"I love coming back to my studio to make my own window onto the peace and quiet of the countryside. My aim is that you feel you could step into an autumn morning or spring day straight from the room you're in."

There will also be work on show from gallery regulars including Pembrokeshire's Maggie Brown, who loves to record and capture quiet times of observation, of wild, scrubby moors and hedgerows that otherwise wouldn't get much attention; self-taught Welsh artist Peter Morgan, whose paintings are rich in character with buildings set in landscapes with atmosphere, evoking a sense of isolation and solitude and Nicholas St John Rosse, who paints brilliant images of children playing at the beach.

Rachel Wood, a renowned ceramics expert, is also making a return to painting.
The mixed show means that the themes of work are richly varied, catering for all tastes and it provides the the chance to buy "off the wall" - it's a rolling exhibition so once a painting has been sold, it will be replaced with a new one.

Coastal landscape painter Tim Fudge exhibits his work at Cardiff's Albany Gallery

Rachel Mainwaring, May 2018

When artist Tim Fudge creates his wonderful paintings of coastal scenes, he's usually created them within a studio rather than by the sea.

His latest exhibition at The Albany Gallery is called ‘Coast - At the Heart of Memory,' because it describes his way of thinking of the landscape but also his working practice as a coastal landscape painter.

He's chosen to paint the artwork in his studio - relying on memory, photographs and sketches that he makes on his coastal visits.

Tim, famed for his exuberant use of colour, says: "When in the landscape I prefer an approach of total absorption and freedom to roam; sketching, photographing and just thinking. Crucially, this separation from the subject matter back in the studio then allows memory to play a vital part in the process.

"I am fascinated by the way both our personal memories of iconic trips to the coast in childhood, and our wider cultural memory of coastal landscape, have such a powerful resonance for us in adulthood. For those of us lucky enough to live near, or visit, the coast on holiday as kids, those earliest memories of perfect light-filled days on the edge of our known world seem to remain burned upon our retinas. As an artist, an almost subconscious desire to recapture or recreate the purity of these early experiences provides endless inspiration."

Tim is originally from Edinburgh but has lived in Maenchlochog in north Pembrokeshire for the past 16 years, and it's that coast that is the centre of his inspiration as an artist.
The exhibition will contain 50-60 paintings largely of the Pembrokeshire coast with a handful from Scotland, Ireland and Cornwall.

"As visitors will see I don't limit myself to a single signature style of work. Some subjects are carefully observed and others are abstract, but the majority play with the tension between realism and abstraction within the same painting.  I have a strong connection with the Albany Gallery, still run by the amazing Mary Yapp, since I first exhibited there as a second-year degree student in 1998. It's an impressive space to display work."

Tim's work will be on show at the Albany Gallery from Friday, June 7 until Saturday, June 30, 2018

An interview with Kyffin Williams' godson, Nicholas Sinclair, in honour of the centennial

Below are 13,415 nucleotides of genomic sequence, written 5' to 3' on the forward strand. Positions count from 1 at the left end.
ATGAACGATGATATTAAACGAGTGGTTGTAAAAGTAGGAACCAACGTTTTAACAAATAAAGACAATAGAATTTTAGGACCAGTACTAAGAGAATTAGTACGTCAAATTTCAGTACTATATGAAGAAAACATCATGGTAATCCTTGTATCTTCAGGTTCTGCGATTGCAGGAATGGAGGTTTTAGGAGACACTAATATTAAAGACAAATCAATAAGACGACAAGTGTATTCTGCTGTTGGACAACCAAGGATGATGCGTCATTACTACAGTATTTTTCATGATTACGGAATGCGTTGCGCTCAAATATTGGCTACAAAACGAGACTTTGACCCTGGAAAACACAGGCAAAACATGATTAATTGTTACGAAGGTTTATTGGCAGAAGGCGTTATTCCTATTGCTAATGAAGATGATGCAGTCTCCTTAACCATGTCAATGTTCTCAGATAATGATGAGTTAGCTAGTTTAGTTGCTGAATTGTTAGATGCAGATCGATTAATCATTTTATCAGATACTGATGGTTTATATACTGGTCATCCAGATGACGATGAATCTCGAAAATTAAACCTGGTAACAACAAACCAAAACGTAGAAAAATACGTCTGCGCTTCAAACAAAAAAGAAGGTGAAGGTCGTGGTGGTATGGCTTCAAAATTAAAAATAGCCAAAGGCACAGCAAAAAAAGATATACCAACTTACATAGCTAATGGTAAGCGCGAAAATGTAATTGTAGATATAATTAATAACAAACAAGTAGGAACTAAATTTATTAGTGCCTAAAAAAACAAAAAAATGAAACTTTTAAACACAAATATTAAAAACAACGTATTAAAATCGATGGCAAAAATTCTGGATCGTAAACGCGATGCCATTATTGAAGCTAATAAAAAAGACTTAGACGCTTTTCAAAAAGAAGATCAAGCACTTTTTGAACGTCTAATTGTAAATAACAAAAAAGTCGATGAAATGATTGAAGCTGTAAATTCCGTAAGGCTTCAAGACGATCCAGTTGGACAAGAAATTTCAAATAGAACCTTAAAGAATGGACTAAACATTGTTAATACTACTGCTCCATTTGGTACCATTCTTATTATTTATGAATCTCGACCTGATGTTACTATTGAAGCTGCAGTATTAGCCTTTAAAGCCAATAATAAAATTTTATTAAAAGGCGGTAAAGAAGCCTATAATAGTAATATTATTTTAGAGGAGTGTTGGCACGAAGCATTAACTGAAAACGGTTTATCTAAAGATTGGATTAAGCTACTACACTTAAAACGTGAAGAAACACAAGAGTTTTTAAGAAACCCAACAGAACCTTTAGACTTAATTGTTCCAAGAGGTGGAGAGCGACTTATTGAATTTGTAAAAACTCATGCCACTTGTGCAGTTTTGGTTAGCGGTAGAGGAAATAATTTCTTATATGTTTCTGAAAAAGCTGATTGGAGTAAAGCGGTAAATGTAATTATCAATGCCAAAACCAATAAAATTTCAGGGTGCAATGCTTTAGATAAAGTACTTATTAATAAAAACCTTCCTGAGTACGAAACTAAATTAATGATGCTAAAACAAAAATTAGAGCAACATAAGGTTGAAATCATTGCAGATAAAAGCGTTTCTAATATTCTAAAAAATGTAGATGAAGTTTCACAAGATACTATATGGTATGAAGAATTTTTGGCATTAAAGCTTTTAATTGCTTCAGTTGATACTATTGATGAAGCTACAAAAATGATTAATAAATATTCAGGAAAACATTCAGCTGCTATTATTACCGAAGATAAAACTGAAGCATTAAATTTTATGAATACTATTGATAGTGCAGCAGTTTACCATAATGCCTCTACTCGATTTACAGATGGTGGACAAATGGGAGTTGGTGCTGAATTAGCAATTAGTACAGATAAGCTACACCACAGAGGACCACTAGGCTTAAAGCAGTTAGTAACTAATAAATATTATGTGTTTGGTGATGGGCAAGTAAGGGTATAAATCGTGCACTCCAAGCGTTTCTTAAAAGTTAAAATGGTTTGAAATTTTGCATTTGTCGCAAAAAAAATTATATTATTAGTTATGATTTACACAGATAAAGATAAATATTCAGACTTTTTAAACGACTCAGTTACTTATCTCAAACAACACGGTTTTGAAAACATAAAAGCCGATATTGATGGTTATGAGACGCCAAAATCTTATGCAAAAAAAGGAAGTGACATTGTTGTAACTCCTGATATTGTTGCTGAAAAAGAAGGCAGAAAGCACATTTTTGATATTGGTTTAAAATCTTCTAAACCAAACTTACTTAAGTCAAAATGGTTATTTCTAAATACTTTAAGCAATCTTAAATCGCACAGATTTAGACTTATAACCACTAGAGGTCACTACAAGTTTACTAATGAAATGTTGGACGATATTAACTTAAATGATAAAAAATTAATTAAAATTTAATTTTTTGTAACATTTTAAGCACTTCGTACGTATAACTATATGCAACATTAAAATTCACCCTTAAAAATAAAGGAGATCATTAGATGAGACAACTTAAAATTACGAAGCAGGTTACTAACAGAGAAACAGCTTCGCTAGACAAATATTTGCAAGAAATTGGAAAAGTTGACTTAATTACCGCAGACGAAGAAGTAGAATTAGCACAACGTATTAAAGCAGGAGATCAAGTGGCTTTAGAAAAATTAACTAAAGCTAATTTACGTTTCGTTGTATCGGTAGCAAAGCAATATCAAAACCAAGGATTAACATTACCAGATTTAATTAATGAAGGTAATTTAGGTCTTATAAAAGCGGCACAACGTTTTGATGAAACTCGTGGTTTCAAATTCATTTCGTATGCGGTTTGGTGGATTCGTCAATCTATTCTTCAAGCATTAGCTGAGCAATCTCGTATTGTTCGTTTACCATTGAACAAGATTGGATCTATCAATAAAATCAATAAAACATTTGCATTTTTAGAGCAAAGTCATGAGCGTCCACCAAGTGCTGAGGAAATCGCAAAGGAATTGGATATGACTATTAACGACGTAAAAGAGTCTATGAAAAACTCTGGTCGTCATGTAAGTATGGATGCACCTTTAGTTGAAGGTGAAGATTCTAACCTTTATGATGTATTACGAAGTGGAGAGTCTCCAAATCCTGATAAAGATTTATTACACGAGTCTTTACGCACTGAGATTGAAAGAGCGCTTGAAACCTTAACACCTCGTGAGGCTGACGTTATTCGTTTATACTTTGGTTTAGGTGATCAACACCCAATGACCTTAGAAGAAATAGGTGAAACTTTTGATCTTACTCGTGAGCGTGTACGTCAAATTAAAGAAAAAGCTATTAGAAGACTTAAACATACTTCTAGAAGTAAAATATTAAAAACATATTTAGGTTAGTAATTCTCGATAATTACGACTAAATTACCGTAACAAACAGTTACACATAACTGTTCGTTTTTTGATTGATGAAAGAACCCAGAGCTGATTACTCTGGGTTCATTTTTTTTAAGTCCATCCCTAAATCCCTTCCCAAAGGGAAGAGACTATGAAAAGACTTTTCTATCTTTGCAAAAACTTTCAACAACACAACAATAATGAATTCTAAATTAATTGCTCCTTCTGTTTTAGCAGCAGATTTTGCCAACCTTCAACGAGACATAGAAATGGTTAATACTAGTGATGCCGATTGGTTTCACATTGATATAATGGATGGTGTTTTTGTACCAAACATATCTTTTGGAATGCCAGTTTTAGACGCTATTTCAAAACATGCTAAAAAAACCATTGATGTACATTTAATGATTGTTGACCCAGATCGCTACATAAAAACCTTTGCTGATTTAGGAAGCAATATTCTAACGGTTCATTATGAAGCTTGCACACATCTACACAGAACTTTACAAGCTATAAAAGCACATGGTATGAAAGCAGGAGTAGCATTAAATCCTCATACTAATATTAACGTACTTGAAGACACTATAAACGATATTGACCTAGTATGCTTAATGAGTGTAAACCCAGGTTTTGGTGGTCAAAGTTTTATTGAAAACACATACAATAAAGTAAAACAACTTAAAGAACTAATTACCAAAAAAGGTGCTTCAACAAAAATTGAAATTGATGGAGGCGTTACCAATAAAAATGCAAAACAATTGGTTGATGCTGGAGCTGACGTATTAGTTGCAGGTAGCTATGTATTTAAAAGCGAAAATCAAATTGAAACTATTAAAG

Jessica Bancroft, 15 March 2018

View here:  Intimate portraiture & the centennial of Kyffin Williams RA

Kyffin Williams RA, ROUGH SEA TREARDDUR BAY, 28x36 inches

New exhibition from hotly tipped young painter Peter Kettle RCA FRSA records Patagonia trek and adventures in Wales

Jenny White, March 2018

A remarkable body of work by Peter Kettle RCA FRSA, painted in Wales and Patagonia, goes on show at The Albany Gallery.
One of the UK's most hotly tipped young artists, 30-year-old Kettle has been featured in MoneyWeek magazine as one of the "young Turks of the art world" and has already achieved membership of the Royal Cambrian Academy and become a fellow of the Royal Society of Arts.

Born in Wales, Kettle has an enduring fascination with the Welsh landscape, particularly the lights and textures of its coastline - but for his new show he also explored another landscape with intimate links to Wales: the mountains and desert of Patagonia.

The motive for the trip was twofold: first, he wanted to follow in the footsteps of the Welsh settlers who sailed to Patagonia over a century ago and whose descendants still maintain a strong Welsh identity.

He also wanted to pay homage to the famous Welsh painter Sir Kyffin Williams, who made his own trip to Patagonia in the last century.  "A few years ago, I saw a lot of the landscape paintings Kyffin made there and I was struck by how different his palette was when painting Patagonia. I wanted to understand why he chose those colours, and to experience the places he visited," says Kettle.

Just as Williams did, Kettle has a passion for plein air painting, and for his Patagonia trip he took not only sketch books but also a six-metre canvas which he unrolled on arduous mountain hikes to record his experience of the landscape, using dirt from the ground as one of his painting materials.  "Getting out there and seeing the sunrise and sunsets was extraordinary - the light is completely different," he says.

Back home in the studio, the work from the canvas led to four new paintings, while his copious sketchbook notes led to many more.

A mixed media artist, Kettle has broadened his choice of materials for this show, incorporating French chalk and shellac along with his more familiar ink and oil paint. The pictures reveal that as well as discovering the sites Kyffin painted, Kettle also found his own Patagonia - a land of earthy tones and unearthly light.

Back in the UK, he also completed a new body of Welsh work. Now based in Bristol, Kettle makes frequent painting forays into Wales and is well known for his depictions of the industrial architecture of the Port Talbot Steelworks as well as for wilder coastal scenes. For this show, he ventured further west along the coastal path into Pembrokeshire.